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‘The First Big Lie Is That the People Elected Trump’

Tuesday’s New York Times featured a column from Michelle Goldberg, perhaps the paper’s most frenzied anti-Trump and Republican hater: “Republicans’ Big Lie About Russia.” The text box: “Collusion wasn’t a hoax and Trump wasn’t exonerated.” The alienation got deeper, with Goldberg dismissing the way the country has elected president’s as rendering some elections undemocratic.

Goldberg has revealed all too much of her pathetic anti-Trump obsession, confessing in April to leering over a mediocre YouTube clip showing the fake arrests of members of the Trump family, and this mortifying admission from September: “[Pollster Stanley Greenberg’s] confidence will not be enough to lessen the insomnia that has plagued me since the cursed night when Trump was elected.”

So committed is she to the idea of Trump’s illegitimacy, she even trashed the way the United States has elected presidents since it was founded, writing about the Electoral College as if it was just some random quirky “constitutional provision” that let Trump illicitly slip into the White House.

Notice the overwrought “big lie” terminology, which may be there to put you in mind of you know who.

There are two very big lies that Donald Trump and his sycophants have used, through aggressive, bombastic repetition, to shape the public debate about impeachment, and about Trump’s legitimacy more broadly.

The first big lie is that “the people” elected Trump, and that the constitutional provision of impeachment would invalidate their choice. In fact, Trump is president only because a constitutional provision invalidated the choice of the American people. Trump lost the popular vote and might have lost the Electoral College without Russian interference, and yet many Democrats and pundits have been bullied into accepting the fiction that he has democratic, and not just constitutional, legitimacy.

So Trump doesn’t have constitutional legitimacy because he won an election the same way every other president has done so: By winning more votes in the Electoral College.

The second big lie is that Russia didn’t help elect Trump, and that the president has been absolved of collusion. It’s true that the report by Robert Mueller, the former special counsel, did not find enough evidence to prove a criminal conspiracy between Trump’s campaign and Russian state actors. But the Mueller report found abundant evidence that the campaign sought Russian help, benefited from that help and obstructed the F.B.I. investigation into Russian actions. His investigation resulted in felony convictions for Trump’s former campaign chairman, deputy campaign chairman, personal lawyer, first national security adviser, and longtime political adviser, among others.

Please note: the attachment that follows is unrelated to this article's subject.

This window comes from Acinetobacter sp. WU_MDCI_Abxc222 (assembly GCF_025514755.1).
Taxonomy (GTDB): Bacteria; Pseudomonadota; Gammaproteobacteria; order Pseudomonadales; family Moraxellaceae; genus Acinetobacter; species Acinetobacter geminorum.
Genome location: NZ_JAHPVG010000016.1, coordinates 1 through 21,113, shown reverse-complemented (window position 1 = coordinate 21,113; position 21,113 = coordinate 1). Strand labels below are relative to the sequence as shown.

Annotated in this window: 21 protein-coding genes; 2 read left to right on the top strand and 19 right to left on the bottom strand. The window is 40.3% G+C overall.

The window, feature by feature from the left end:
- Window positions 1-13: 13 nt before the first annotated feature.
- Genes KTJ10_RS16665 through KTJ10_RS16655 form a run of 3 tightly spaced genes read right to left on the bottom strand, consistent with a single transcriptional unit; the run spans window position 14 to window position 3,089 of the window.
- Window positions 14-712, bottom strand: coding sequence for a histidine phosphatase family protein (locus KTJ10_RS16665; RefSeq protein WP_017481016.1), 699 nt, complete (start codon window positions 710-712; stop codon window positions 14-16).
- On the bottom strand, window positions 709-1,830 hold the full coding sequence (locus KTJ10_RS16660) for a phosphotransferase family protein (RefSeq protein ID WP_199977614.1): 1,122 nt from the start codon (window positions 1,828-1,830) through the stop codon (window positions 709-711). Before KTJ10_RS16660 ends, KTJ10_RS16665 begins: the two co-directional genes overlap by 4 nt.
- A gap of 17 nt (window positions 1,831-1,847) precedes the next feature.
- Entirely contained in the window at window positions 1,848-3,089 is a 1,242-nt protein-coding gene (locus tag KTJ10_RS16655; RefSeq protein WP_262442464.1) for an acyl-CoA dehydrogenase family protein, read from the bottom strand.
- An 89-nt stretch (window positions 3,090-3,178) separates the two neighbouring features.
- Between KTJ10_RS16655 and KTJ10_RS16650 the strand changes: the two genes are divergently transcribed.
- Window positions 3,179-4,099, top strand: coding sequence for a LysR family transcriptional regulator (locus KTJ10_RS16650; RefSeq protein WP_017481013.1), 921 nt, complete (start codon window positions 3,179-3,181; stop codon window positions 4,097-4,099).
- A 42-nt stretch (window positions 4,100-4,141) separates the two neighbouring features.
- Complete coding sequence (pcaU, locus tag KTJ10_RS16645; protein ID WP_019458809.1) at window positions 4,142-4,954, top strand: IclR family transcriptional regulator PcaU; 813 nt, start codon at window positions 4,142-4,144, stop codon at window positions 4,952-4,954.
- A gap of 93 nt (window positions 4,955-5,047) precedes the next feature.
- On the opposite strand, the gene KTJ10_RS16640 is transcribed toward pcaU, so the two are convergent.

Had public life in America not been completely deformed by blizzards of official lies, right-wing propaganda and the immovable wall of Republican bad faith, the Mueller report would have ended Trump’s minoritarian presidency. Instead, something utterly perverse happened. Democrats, deflated by the Mueller report’s anticlimactic rollout, decided to move on rather than keep the focus on Trump’s world-historic treachery….

….

Rather, it’s Republicans, with their heroic capacity for shamelessness, who want to talk about Russia. They’ve set out to investigate the investigators, trying to make efforts to uncover the truth about Trump’s Russia connections, rather than the connections themselves, into a scandal. And now they’re trying to expand their big lie about Russia to cover Ukraine as well….

Goldberg then turns to praise the paper’s heroes at GPS Fusion, journalists turned Democratic oppo-research Glenn Simpson and Peter Fritsch.

Because Republicans have been so successful in shrouding the origins of the Russia investigation in a miasma of misinformation, I hope some talented filmmaker makes a movie out of the new book by Glenn Simpson and Peter Fritsch, “Crime in Progress: Inside the Steele Dossier and the Fusion GPS Investigation of Donald Trump.”….

“Crime in Progress” is the best procedural yet written about the discovery of Trump’s Russia ties. It demolishes a number of right-wing talking points, including the claim that the Steele dossier formed the basis of the F.B.I.’s counterintelligence inquiry into Trump….

Again, the Times protected the tattered reputation of the dossier by skipping how Fiona Hill demolished the credibility of the Russian anti-Trump “dossier” in testimony before Congress.

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